Bakery chain Greggs saw sales jump in the first half of the year as customers turned to value meals amid the cost-of-living squeeze, but warned its cost inflation could hit 9%.
Sales leapt by 27.1% in the 26 weeks to July 2 to a total of £694.5 million, compared with £546.2 million a year earlier.
But half-year profits remained largely flat year on year at £55.8 million compared with £55.5 million last year, due to the reintroduction of business rates, an increase in VAT and higher levels of cost inflation.
With soaring inflation putting a strain on people’s incomes, consumers are more likely to turn to lower-cost food and drink while on the go, Greggs said.
But the chain warned that cost inflation could reach around 9% this year as it is hit with higher prices of food, packing and energy.
In May, the company said customers would see 5p or 10p increases on some items as it was forced to raise prices for the second time this year.
But Greggs has fixed prices with suppliers for around the next five months, meaning the cost of its food and drink should not rise any further in that time, chief executive Roisin Currie told the PA news agency.
“We know the economic environment is challenging and it is tough out there for our customers, so we are doing everything we can to protect our price proposition,” Ms Currie told PA.
“We are not immune to cost inflation but we are trying hard to mitigate against it impacting customers.”
The boss of the chain – which has more than 2,200 shops in the UK – added that it plans to extend its opening hours, shake up its menu options and offer more delivery services in order to gain more evening sales.
The company intends to have 500 shops open until 8pm by the end of the year to target more customers who want hot food in the evening.
She added that menu changes are “critical” and the chain is currently trialling new products including jacket potatoes, and dessert options like hot yum yums with salted caramel sauce and brownies with chocolate dipping sauce.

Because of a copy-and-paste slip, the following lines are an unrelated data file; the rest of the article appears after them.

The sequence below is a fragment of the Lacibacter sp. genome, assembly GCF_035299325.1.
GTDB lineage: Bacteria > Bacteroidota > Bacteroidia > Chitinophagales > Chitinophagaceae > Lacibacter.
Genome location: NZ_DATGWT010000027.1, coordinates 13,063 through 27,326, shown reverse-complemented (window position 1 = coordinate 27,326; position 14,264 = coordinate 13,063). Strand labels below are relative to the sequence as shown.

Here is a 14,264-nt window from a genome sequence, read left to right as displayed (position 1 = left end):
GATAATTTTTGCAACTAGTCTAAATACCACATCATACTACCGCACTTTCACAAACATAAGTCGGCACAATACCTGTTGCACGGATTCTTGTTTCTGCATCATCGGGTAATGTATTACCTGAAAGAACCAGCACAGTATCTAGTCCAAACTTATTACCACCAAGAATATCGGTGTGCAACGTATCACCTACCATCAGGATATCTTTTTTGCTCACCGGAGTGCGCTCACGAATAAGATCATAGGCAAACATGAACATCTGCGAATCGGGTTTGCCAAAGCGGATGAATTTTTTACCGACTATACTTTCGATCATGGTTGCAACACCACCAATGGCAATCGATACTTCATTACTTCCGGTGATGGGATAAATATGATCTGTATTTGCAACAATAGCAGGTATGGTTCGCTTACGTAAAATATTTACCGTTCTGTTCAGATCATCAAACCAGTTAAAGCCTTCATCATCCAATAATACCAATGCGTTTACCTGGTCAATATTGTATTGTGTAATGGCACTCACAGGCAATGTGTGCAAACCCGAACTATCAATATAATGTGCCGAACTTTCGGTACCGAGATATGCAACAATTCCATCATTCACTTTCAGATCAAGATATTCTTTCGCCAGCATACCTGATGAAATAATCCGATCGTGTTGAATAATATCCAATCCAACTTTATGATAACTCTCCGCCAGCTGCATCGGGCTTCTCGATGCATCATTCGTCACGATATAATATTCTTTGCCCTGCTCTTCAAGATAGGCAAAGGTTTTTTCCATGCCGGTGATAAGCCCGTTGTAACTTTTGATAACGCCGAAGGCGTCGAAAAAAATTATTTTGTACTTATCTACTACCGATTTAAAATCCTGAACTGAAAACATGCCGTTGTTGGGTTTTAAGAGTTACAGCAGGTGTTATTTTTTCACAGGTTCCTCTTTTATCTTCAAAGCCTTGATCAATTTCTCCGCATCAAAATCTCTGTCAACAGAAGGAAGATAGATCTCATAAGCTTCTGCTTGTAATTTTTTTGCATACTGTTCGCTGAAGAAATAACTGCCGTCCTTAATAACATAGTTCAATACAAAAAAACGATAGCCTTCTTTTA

More than 1,000 of its shops deliver to customers through delivery app Just Eat despite people returning to shops after the pandemic.
The average customer spends around £10 on deliveries, roughly three times higher than they would in the shop, Ms Currie added.
But experts warned that the uncertain cost outlook could have a greater impact on the chain than anticipated.
Charlie Huggins, head of equities at Wealth Club, said: “The cost of raw materials, energy and wages are all rising rapidly. Greggs is significantly exposed to all three, putting pressure on profits.
“There’s a limit to how far it can raise prices to offset these extra costs.
“If Greggs can maintain its recent sales momentum, it will go some way to offsetting inflationary pressures.
“But the group’s near-term prospects still look rather unappetising given the extremely unsavoury cost outlook.”
Greggs’ financial results coincide with the company announcing the appointment of Matthew Davies as its incoming chairman. He will take over from Ian Durant on November 1.